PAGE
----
MOREIRA A, CASTRO C AND FAGERIA NK. 2010. Efficiency of boron application in an Oxisol cultivated with banana in the Central Amazon. An Acad Bras Cienc 82: 1137-1145. [ Links ]
NATIONAL POLICY AND RESOURCE CENTER ON NUTRITION AND AGING. 2008. Table 1: Dietary Reference Intakes for Older Adults, FIU. Available at: <http://nutritionandaging.fiu.edu/DRI_and_DGs/DRI%20Table%203%20pages%209-13-2004.pdf>. Accessed 20 April 2011. [ Links ]
PERRIER X, BAKRY F, CARREEL F, JENNY C, HORRY JP, LEBOT V AND HIPPOLYTE I. 2009. Combining biological approaches to shed light on the evolution of edible bananas. Ethnobotany Res Appl 7: 199-216. [ Links ]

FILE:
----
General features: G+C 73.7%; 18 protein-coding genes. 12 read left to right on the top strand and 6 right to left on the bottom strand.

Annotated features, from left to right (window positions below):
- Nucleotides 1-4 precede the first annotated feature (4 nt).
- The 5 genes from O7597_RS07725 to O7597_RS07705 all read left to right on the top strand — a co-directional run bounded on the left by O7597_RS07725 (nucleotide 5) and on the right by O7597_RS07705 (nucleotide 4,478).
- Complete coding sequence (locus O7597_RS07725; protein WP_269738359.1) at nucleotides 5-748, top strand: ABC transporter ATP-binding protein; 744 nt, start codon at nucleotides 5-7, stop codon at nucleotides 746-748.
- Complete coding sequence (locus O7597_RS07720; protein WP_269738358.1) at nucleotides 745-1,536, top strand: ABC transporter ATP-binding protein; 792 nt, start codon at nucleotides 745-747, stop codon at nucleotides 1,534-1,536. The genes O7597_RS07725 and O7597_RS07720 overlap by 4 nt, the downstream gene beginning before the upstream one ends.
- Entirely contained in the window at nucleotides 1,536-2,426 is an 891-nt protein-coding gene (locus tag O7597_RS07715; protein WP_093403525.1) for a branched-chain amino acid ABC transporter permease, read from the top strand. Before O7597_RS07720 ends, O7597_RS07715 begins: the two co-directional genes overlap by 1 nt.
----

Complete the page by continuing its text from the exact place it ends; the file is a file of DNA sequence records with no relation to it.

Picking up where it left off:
SAS. 1999. SAS System for Windows, version 8. Cary, North Carolina: SAS Institute. [ Links ]
VAN SOEST PJ. 1963a. Use of Detergent in the Analysis of Fibrous Feed II, A Rapid Method for determination of Fiber and Lignin. J Ass Offic Agri Chem 46: 829-835. [ Links ]
VAN SOEST PJ. 1963b. Use of Detergent in the Analysis of Fibrous Feed I, Preparation of Fiber Residues of Low Nitrogen. J Ass Offic Agri Chem 46: 925-929. [ Links ]
Catharina Eccard Fingolo
Manuscript received on May 30, 2011; accepted for publication on May 8, 2012